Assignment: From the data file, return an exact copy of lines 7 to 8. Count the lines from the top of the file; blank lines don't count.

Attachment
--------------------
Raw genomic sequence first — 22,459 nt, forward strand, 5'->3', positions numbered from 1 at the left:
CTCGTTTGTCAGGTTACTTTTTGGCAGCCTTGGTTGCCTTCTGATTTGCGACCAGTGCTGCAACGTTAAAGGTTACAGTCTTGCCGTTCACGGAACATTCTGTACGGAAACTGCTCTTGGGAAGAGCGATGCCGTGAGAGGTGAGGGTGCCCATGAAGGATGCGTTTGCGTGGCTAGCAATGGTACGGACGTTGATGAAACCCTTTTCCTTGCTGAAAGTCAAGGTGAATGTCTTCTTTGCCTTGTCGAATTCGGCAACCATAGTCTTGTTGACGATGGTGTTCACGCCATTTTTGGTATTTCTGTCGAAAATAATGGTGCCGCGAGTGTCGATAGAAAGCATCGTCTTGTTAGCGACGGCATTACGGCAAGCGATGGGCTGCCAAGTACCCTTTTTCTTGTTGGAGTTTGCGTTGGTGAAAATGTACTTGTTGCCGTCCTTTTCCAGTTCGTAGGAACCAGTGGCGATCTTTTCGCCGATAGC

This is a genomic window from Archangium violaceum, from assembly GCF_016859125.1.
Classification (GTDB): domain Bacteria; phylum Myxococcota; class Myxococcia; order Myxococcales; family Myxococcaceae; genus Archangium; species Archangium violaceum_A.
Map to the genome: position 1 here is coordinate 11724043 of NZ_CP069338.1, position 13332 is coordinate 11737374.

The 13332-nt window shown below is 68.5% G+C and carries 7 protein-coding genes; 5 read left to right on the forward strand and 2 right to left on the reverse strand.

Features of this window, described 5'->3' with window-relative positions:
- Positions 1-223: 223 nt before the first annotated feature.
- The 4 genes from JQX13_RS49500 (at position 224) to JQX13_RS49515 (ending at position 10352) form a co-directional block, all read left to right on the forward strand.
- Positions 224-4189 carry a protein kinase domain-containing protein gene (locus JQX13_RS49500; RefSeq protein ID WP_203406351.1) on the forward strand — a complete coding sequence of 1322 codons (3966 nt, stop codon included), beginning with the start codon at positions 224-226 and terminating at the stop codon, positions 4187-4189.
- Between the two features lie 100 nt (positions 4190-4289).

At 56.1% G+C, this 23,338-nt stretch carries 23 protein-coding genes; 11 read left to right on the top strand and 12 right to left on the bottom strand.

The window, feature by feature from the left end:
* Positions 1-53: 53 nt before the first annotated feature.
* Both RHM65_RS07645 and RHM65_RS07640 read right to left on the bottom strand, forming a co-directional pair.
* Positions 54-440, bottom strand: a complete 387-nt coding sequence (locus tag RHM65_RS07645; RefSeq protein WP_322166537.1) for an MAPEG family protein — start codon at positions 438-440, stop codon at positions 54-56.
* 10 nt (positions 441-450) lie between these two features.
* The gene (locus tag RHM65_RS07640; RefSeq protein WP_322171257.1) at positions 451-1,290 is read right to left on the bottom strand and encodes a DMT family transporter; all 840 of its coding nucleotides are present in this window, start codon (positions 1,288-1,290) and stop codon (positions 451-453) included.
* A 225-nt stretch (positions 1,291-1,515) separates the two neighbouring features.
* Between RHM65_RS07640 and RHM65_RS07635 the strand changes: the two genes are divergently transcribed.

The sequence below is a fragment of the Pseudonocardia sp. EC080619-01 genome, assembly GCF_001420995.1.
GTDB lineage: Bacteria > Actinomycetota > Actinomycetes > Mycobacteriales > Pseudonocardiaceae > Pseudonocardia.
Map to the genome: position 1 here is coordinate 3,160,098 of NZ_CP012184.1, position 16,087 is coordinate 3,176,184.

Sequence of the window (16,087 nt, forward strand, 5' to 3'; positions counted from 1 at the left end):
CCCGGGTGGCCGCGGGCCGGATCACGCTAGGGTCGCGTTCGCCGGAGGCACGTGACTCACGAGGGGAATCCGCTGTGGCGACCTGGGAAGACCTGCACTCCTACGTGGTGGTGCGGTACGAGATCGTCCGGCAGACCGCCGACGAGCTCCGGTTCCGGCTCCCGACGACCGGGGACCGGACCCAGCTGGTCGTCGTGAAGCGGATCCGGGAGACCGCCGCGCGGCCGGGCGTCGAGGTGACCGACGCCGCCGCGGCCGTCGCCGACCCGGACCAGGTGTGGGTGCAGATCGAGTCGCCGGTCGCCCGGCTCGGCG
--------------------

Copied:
Features of this window, described 5'->3' with window-relative positions:
- Positions 1-223: 223 nt before the first annotated feature.